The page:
Sometimes in a business using EOS, priorities shift due to acts of god. More often, though, priorities shift because the team was not effectively utilizing their V/TO™. When priorities shift, it’s always important to consider exactly why they shifted and how that effects the long term plan of the organization.


The Reactionary Mistake

It is very easy for a team to simply say, “oh well, we decided not to do that” and move on. They chalk it up to finding something better to do. Doing this once is fine,  but making a habit of it brings into question the validity of goal setting.

On the opposite side, some teams decide they will never do that again. They get religious about sticking to their guns at the cost of every other opportunity.


The Proactive Process Solution

The Vision/Traction Organizer™ exists for a reason. It isn’t just to look nice. The V/TO is designed to guide every major decision the company needs to make for the next ten years.

If your priorities on a large scale shift (meaning the 10-Year Target™), then of course your short term annual goals will have shifted. However, if the annual goals that you deprioritized were actually important for your 10-Year Target, it’s time to reinforce that target. Building a business that will last a generation isn’t easy. Doing so requires a lot of big picture thinking, and keeping your eye on a target a decade away is no easy task.

The best solution is to stay vigilant in your quarterly sessions about comparing your current priorities to the 3 and 10 year goals.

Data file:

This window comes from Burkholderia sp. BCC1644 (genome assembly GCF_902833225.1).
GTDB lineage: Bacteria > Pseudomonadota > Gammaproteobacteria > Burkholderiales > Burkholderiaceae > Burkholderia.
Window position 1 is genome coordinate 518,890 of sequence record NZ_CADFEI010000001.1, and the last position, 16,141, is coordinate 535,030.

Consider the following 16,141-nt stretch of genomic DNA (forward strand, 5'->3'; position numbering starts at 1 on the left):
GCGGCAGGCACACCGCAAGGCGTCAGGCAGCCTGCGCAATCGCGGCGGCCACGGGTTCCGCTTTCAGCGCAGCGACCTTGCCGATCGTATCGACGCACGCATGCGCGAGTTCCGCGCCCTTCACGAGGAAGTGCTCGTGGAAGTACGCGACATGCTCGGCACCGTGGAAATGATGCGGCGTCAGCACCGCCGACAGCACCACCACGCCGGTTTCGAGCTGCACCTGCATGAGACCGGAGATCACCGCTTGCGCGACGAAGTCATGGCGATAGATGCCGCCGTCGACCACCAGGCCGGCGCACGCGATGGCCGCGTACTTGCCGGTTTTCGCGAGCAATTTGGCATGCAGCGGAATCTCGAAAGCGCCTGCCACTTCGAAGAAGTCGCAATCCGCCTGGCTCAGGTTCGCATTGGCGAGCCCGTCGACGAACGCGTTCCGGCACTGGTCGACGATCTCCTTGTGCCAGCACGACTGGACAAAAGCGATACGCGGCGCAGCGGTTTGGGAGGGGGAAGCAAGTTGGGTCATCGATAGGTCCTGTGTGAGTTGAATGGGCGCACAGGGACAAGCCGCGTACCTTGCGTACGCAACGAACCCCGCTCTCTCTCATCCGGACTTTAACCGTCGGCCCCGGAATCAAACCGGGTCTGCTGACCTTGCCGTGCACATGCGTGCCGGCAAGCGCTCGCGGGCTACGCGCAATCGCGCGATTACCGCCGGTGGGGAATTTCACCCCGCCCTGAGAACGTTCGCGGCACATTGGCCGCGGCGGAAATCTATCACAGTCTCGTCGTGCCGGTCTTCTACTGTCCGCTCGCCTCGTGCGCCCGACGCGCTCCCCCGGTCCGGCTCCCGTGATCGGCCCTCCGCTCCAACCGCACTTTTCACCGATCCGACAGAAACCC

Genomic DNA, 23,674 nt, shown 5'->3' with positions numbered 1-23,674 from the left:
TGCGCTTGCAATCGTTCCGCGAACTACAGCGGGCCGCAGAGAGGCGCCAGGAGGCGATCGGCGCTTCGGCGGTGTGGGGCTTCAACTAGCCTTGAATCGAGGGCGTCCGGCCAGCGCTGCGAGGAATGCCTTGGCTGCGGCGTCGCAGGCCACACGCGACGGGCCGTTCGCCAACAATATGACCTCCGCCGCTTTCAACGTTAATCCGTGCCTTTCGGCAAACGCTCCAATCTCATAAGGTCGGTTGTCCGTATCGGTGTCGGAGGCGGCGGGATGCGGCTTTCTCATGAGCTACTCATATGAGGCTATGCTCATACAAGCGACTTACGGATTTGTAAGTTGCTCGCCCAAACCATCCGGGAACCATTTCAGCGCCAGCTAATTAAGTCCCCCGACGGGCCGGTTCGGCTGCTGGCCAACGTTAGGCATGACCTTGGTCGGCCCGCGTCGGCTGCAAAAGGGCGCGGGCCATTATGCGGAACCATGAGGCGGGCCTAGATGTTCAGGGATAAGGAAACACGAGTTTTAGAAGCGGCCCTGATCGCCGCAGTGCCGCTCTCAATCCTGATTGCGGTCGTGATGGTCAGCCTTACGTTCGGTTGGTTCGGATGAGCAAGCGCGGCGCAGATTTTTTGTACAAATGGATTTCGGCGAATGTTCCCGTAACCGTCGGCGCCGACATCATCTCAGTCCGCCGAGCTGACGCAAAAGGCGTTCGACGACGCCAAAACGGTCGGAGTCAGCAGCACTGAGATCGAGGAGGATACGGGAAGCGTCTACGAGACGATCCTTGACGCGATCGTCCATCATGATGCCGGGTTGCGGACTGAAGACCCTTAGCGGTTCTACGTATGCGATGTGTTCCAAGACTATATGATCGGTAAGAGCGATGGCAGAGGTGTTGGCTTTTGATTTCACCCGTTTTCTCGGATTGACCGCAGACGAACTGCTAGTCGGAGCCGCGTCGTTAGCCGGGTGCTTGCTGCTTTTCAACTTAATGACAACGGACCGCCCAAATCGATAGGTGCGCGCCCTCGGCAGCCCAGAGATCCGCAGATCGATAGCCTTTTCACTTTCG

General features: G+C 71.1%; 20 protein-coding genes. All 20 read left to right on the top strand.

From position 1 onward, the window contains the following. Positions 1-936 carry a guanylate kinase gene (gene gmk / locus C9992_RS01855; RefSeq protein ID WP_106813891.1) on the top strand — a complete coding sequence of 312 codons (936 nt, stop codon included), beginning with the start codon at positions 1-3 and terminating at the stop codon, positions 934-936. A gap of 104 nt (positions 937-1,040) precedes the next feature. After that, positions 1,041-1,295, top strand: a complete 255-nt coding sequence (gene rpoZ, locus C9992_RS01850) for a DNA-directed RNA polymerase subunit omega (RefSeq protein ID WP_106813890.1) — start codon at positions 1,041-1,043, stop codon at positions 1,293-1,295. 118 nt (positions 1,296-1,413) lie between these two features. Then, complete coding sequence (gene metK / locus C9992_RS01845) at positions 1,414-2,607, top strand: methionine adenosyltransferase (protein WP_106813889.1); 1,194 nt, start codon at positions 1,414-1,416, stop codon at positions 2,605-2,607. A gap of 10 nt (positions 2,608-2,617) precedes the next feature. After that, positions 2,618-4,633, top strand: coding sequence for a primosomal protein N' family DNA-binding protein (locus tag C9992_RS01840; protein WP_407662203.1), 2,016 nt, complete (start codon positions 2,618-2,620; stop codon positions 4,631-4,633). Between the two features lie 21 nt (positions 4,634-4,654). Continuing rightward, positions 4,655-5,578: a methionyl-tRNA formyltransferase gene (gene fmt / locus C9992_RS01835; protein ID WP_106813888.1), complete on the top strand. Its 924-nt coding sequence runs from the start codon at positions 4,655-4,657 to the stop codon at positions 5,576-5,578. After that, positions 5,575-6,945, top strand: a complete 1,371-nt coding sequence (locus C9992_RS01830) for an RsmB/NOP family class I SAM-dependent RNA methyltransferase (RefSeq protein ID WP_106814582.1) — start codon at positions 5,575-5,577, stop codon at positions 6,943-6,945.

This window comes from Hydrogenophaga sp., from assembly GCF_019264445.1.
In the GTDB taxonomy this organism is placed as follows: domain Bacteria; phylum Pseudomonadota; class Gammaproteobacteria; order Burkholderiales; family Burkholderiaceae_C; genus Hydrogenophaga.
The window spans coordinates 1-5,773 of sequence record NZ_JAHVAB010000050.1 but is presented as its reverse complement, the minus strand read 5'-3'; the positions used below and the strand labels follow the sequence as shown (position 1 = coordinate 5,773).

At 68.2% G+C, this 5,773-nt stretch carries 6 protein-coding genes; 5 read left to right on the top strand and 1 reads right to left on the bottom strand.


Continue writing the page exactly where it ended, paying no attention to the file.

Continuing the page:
This is the one thing I never want to hear a client say. If a deadline snuck up, they aren’t using EOS properly. The Level 10 Meeting™ should have you reporting in on your goals every single week. If they aren’t on track to be completed, the whole team should know well in advance. There is no room for “sneaking up” in that situation. Either the team was using the Level 10 correctly and honestly or they weren’t It’s that simple.

The Reactionary Mistake

The reactionary mistakes that teams make in this situation can vary greatly. Some teams will go crazy with milestones to make sure they never get caught off guard again. Other teams might react by being less aggressive with goals, blaming the goal rather than their execution.  Some teams even abandon EOS completely.


The Proactive Process Solution

When a deadline isn’t met, it’s because the team isn’t properly using the EOS Process™. The best and only way to handle this is to reexamine how your team is using the tools. Are you properly reporting on Rocks? Are you using a Scorecard that actually creates predictive data? Does the person who missed the deadline really GWC their role in the organization? 

If your team is being honest with the EOS Toolbox™, they simply shouldn’t be surprised by deadlines. Ever. If you are still getting blindsided, it honestly may be time to look into getting a Certified EOS Implementer.


Resources can mean anything from time to money to people. Some teams will confuse a lack of resources with someone dropping the ball. However, asking the person if they had everything they needed to accomplish the goal should always be your first question when discussing a goal that wasn’t achieved.   


The Reactionary Mistake

It can be tempting to simply throw money at a problem, when someone says “I didn’t have the budget to accomplish that goal.” 


The Proactive Process Solution

The best resource for a team struggling to prioritize resources is the V/TO. By putting together a plan of action to achieve that man-on-the-moon goal in the 10-Year Target, the team get’s clarity on what is truly important. Not only that, but they see what needs to happen to achieve each step along the way.

This kind of long term strategic planning is critical in order to prioritize annual or quarterly goals. You can’t do everything. That’s the hard truth. So, you need to put resources in place to make sure the absolutely critical things happen to get you to that 10-Year Target.